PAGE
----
For speaker and program updates, follow us on Twitter @IsraelInfluence or Facebook at

Lunch/breaks/evening reception

All attendees will receive a box lunch with beverage and coffee/tea/water during breaks. Attendees are invited to stay and attend a post-conference networking reception from 5pm until 7pm. All ticketholders will receive one complimentary reception beverage ticket and may purchase additional beverages at the professionally-staffed bar located between the Holeman Lounge and Ballroom.


The National Press Club building is located at 529 14th St. NW, Washington DC, 20045. The Ballroom is located on the 13th floor. Elevator banks are located at the 14th St. entry. Nearby Metro stops within three to four blocks include Metro Center (Blue, Orange, Silver and Red lines), McPherson Square (Blue, Orange and Silver lines) and Federal Triangle (Blue, Orange and Silver lines).

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Israel's Influence: Good or Bad for America? by AET & IRmep is licensed under a Creative Commons Attribution-NonCommercial-NoDerivatives 4.0 International License.
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Good or Bad for America?

Media credentials may be requested at:




The March 18 all-day conference "Israel's Influence: Good or Bad for America?" at the National Press Club will feature the following experts:



Susan Abulhawa is executive director of Playgrounds for Palestine, author of the bestselling novel Mornings in Jenin, and plaintiff in a lawsuit against the U.S. Treasury over illegal settlement funding flows from U.S. charities.



Kirk Beattie is a professor at Simmons College and author of the book Congress and the Shaping of the Middle East. The book dissects the enormous power of lobbies, like AIPAC.



Rula Jebreal is an award-winning journalist, author, and foreign policy analyst. See our Keynote Speaker news release.



Maria LaHood is deputy legal director at the Center for Constitutional Rights, where she defends the constitutional rights of Palestinian advocates in the US.



Gideon Levy is a columnist for the Israeli newspaper Haaretz, and is widely considered the "dean" of Israeli journalism. See our keynote speaker news release.



Jim Lobe served as Washington bureau chief of Inter Press Service from 1980 to 1985, and from 1989 to the present. In 2015 received the Arthur Ross Media Award from the American Academy of Diplomacy.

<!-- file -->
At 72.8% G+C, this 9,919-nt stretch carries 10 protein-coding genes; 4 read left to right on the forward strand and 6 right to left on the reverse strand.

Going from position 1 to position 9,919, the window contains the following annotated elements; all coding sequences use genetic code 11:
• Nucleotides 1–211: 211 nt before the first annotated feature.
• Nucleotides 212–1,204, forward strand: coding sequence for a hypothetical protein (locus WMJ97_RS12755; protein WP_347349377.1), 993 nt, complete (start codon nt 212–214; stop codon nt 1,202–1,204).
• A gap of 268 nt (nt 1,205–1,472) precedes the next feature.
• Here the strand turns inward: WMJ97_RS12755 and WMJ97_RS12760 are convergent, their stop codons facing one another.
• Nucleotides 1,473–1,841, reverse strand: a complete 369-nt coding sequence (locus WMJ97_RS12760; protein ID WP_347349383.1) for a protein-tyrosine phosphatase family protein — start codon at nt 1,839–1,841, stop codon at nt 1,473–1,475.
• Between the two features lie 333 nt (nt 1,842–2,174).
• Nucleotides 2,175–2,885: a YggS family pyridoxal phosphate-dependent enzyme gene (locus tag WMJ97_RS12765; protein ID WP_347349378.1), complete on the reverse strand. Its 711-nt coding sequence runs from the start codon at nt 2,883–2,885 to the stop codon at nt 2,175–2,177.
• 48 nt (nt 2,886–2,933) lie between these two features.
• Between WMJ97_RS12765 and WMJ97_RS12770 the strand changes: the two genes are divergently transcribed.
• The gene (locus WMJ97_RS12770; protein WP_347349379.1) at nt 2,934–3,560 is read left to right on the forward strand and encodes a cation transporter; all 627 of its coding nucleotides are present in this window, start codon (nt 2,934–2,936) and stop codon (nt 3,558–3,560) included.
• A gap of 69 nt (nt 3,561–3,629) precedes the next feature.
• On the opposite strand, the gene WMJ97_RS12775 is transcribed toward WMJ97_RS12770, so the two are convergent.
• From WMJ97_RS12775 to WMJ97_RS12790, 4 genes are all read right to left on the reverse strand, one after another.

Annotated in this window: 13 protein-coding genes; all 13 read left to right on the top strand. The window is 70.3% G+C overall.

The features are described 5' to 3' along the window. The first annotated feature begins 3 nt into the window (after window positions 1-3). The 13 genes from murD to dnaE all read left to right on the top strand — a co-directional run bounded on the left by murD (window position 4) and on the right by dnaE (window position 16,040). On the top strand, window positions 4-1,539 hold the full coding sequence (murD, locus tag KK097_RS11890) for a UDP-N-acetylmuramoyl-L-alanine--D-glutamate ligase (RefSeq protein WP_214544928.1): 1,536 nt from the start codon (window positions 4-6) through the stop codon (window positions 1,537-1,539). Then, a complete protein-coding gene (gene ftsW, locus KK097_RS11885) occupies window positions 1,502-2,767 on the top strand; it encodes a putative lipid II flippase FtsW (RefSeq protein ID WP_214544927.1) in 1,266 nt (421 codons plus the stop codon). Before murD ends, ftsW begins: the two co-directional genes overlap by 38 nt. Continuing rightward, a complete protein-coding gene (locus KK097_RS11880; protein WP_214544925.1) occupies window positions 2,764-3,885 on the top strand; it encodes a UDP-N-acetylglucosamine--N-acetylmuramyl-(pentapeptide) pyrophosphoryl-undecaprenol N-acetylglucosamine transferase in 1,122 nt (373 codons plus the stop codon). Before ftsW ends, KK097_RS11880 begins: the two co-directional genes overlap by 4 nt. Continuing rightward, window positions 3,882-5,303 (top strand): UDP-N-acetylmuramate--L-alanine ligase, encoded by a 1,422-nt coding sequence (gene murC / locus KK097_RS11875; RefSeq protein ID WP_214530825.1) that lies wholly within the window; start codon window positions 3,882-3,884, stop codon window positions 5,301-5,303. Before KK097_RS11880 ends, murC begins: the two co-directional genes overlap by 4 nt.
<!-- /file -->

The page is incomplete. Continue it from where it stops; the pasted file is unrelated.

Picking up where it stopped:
Roger Mattson is a former executive of the Nuclear Regulatory Commission and author of the forthcoming book Stealing the Atom Bomb: How Denial and Deception Armed Israel.



Tareq Radi is a Palestinian-American organizer who works at Georgetown University's Center for Contemporary Arab Studies. He is a graduate of George Mason University (GMU), where he was a founding member of GMU's Students Against Israeli Apartheid.



Justin Raimondo is the editorial director of, writing thrice-weekly columns. He is a regular contributor to The American Conservative and Chronicles magazines.



Grant F. Smith is director of the Institute for Research: Middle Eastern Policy (IRmep) and author of the forthcoming book Big Israel: How Israel's Lobby Moves America, a comprehensive study of 336 Israel affinity organizations.



Philip Weiss is founder and co-editor of Mondoweiss, a news website devoted to covering American foreign policy in the Middle East, chiefly from a progressive Jewish perspective.



Col. Lawrence Wilkerson served as Secretary of State Colin Powell's Chief of Staff (2002-05). See our previous news release.



For more speaker information visit



Media credentials may be requested at:



Register for this conference, lunch and reception at: Eventbrite



For speaker and program updates, follow us on Twitter @IsraelInfluence, or Facebook at



The Washington Report on Middle East Affairs (a National Press Club member) and the Institute for Research: Middle Eastern Policy (IRmep) are the sole conference organizers.  



The nationally distributed news release on this event may be viewed at: